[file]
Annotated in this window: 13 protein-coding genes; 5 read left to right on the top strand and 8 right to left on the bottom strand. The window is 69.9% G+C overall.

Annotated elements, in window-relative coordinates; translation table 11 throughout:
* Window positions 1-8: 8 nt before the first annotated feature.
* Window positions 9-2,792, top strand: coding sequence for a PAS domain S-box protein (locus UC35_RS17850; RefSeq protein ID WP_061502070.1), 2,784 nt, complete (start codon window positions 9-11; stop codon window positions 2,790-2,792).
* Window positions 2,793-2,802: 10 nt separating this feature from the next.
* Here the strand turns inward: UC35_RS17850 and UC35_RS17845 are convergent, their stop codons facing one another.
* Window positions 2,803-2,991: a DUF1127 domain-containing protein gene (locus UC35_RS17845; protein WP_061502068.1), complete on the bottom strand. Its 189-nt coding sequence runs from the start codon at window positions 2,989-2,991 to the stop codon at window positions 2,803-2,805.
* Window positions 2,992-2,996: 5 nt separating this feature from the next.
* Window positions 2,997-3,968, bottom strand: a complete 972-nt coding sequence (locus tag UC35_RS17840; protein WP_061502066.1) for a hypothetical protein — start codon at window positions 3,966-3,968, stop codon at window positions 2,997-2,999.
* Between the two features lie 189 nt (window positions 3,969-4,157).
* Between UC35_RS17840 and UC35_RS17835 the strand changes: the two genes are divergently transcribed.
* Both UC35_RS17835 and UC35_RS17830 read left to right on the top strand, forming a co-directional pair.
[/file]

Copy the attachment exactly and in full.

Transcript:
Annotated in this window: 13 protein-coding genes; 5 read left to right on the top strand and 8 right to left on the bottom strand. The window is 69.9% G+C overall.

Annotated elements, in window-relative coordinates; translation table 11 throughout:
* Window positions 1-8: 8 nt before the first annotated feature.
* Window positions 9-2,792, top strand: coding sequence for a PAS domain S-box protein (locus UC35_RS17850; RefSeq protein ID WP_061502070.1), 2,784 nt, complete (start codon window positions 9-11; stop codon window positions 2,790-2,792).
* Window positions 2,793-2,802: 10 nt separating this feature from the next.
* Here the strand turns inward: UC35_RS17850 and UC35_RS17845 are convergent, their stop codons facing one another.
* Window positions 2,803-2,991: a DUF1127 domain-containing protein gene (locus UC35_RS17845; protein WP_061502068.1), complete on the bottom strand. Its 189-nt coding sequence runs from the start codon at window positions 2,989-2,991 to the stop codon at window positions 2,803-2,805.
* Window positions 2,992-2,996: 5 nt separating this feature from the next.
* Window positions 2,997-3,968, bottom strand: a complete 972-nt coding sequence (locus tag UC35_RS17840; protein WP_061502066.1) for a hypothetical protein — start codon at window positions 3,966-3,968, stop codon at window positions 2,997-2,999.
* Between the two features lie 189 nt (window positions 3,969-4,157).
* Between UC35_RS17840 and UC35_RS17835 the strand changes: the two genes are divergently transcribed.
* Both UC35_RS17835 and UC35_RS17830 read left to right on the top strand, forming a co-directional pair.